Confidence in Biden’s Economy Ticks Up But Remains Well Below Pre-Pandemic Peak

Confidence in Biden’s Economy Ticks Up But Remains Well Below Pre-Pandemic Peak
An aerial view of vehicles passing over the newly-opened 6th Street Viaduct, connecting Boyle Heights with downtown L.A., Calif., on July 11, 2022. (Mario Tama/Getty Images)
Nicholas Dolinger

A new release by Rasmussen shows consumer confidence in the U.S. economy increasing slightly from last month, but the economic outlook remains far below the pre-COVID-19 pandemic economy.

The latest Rasmussen Reports Economic Index shows an economic confidence score of 89.3—over 10 points higher than last month, but still well below any semblance of strong economic confidence such as that seen in the late 2010s.

This subtle improvement in the assessment of the U.S. economy may be partially attributable to a flattening in the rate of inflation, which calmed down in July's Consumer Price Index after June's data attested to a new 40-year record rate of annual inflation (9.1 percent). While the month-to-month rate of inflation remained constant between June and July, the annual rate was lower in the most recent data, falling at a somewhat lower 8.5 percent.

Confidence in the economy was highest during Trump's presidency, reaching a peak confidence score of 147.8 in January 2020. The path has been turbulent since then, with economic confidence dipping rapidly during the lockdowns and mass unemployment of the early pandemic. However, a bull market spurred on by COVID-19 stimulus money caused the economic outlook to rebound to 123.7 by November 2020.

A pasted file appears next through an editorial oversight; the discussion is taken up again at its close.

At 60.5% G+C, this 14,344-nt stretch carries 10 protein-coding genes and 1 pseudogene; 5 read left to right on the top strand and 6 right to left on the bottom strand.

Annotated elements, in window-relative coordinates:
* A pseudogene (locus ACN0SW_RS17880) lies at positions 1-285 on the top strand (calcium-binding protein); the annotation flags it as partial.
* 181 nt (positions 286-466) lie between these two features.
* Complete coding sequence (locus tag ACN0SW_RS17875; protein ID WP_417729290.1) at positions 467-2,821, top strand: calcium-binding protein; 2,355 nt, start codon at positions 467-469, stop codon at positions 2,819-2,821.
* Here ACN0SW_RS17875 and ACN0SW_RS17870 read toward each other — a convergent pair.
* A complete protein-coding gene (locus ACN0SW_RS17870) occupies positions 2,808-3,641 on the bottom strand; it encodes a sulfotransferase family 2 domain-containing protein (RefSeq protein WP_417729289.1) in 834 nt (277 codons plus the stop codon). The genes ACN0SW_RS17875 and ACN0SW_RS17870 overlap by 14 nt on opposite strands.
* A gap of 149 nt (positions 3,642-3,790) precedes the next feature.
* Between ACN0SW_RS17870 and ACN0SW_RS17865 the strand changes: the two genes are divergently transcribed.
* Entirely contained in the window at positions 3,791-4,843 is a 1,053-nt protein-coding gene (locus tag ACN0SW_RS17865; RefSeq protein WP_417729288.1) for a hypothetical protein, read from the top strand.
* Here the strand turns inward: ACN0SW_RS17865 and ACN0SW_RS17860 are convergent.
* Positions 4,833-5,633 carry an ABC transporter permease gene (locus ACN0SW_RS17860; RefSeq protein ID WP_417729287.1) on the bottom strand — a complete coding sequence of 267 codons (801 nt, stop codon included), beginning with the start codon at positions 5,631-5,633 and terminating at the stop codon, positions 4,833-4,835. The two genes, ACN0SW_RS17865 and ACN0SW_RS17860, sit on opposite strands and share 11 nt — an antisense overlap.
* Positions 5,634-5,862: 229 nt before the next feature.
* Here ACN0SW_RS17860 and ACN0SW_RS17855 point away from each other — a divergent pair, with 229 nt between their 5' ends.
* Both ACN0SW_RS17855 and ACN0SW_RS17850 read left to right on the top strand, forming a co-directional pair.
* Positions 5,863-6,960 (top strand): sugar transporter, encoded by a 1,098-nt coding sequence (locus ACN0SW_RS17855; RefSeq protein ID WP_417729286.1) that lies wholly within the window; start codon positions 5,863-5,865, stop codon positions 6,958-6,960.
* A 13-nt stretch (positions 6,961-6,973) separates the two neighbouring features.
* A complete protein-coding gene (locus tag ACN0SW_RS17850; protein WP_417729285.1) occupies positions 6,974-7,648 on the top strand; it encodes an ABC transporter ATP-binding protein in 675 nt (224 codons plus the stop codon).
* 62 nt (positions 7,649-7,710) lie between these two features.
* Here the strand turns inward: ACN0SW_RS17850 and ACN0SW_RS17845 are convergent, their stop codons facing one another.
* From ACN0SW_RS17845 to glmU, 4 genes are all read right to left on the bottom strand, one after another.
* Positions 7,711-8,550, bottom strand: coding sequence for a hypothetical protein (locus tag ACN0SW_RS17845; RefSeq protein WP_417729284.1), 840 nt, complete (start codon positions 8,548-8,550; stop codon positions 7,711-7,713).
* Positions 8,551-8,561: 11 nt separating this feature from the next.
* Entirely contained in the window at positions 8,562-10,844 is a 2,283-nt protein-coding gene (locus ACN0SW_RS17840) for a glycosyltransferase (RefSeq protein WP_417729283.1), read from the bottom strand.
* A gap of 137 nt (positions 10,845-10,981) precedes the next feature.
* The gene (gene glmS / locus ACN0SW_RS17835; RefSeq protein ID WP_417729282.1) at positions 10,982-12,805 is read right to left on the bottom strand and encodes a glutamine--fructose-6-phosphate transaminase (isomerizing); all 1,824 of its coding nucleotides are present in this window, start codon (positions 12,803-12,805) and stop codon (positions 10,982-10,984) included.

However, the days of wine and roses were not long, and economic confidence began to plummet again soon after President Joe Biden assumed the office of the supreme executive of the United States. The February 2021 score of 97.8 was higher than the all time low of 78.6 in July this year, and remains far below pre-pandemic levels. The ruling Chinese Communist Party's restrictive "zero-COVID" policies and Russia's war on Ukraine have also disrupted trade in the globalized economy.

The Rasmussen Economic Index is based on a monthly survey of 1,500 American adults. The new release of the Economic Index, conducted earlier this month, coincides with another recent poll conducted by the same institution, which found that an ovewhelming majority (63 percent) of Americans consider the economy to currently be in a recession, compared to only 23 percent who think it is not.

While the recent Economic Index may offer some small relief from the overall dour assessments of the present economic outlook, much more drastic improvements are needed beyond the past month of inflation flatlining to return to healthy levels of consumer confidence.

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